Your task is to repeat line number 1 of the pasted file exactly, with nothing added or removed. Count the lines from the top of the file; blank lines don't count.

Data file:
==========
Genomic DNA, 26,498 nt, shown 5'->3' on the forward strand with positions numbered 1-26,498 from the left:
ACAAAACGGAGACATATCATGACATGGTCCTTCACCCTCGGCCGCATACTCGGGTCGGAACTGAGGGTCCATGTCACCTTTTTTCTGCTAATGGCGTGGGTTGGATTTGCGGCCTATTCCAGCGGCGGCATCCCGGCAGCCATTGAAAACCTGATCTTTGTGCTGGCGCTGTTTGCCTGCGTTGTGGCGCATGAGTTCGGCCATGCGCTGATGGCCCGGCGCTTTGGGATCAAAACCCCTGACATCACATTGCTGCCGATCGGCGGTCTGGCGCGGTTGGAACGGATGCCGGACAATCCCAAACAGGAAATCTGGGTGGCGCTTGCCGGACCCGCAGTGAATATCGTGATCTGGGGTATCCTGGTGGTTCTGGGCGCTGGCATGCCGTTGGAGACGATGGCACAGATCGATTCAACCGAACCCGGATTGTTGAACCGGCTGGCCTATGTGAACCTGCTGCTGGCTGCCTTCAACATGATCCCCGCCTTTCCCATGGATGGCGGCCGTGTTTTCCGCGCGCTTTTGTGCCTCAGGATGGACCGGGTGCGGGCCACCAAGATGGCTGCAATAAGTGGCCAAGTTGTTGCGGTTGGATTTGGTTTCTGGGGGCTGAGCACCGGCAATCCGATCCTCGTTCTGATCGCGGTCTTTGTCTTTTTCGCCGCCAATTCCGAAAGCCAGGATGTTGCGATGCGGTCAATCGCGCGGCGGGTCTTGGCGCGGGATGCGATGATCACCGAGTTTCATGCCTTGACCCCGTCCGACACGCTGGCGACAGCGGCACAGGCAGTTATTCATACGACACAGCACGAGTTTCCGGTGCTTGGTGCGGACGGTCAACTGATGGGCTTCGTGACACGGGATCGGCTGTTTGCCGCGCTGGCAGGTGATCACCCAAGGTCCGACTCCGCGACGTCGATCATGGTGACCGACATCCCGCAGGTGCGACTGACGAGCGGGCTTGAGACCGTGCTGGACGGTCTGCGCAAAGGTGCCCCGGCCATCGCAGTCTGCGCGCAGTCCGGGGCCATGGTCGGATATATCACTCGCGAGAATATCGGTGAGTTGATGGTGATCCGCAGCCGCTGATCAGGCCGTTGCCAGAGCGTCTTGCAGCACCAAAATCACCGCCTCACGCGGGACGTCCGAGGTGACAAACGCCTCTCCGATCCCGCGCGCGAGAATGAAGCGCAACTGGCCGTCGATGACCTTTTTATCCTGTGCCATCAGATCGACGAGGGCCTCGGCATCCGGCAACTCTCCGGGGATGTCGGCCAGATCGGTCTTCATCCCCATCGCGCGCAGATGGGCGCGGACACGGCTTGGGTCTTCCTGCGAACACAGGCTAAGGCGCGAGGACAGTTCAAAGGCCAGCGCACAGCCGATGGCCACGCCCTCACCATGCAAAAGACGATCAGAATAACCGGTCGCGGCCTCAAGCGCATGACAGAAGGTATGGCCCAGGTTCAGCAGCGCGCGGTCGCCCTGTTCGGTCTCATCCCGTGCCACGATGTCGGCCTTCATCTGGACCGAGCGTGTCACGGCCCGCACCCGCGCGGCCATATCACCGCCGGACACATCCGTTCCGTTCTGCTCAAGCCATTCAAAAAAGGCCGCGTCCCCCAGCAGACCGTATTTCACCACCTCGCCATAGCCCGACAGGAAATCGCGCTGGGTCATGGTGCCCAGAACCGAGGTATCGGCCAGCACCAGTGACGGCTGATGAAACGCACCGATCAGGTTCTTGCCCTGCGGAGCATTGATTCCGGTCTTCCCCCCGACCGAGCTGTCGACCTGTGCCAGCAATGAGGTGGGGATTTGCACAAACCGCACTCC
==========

Genomic DNA, 26,498 nt, shown 5'->3' on the forward strand with positions numbered 1-26,498 from the left: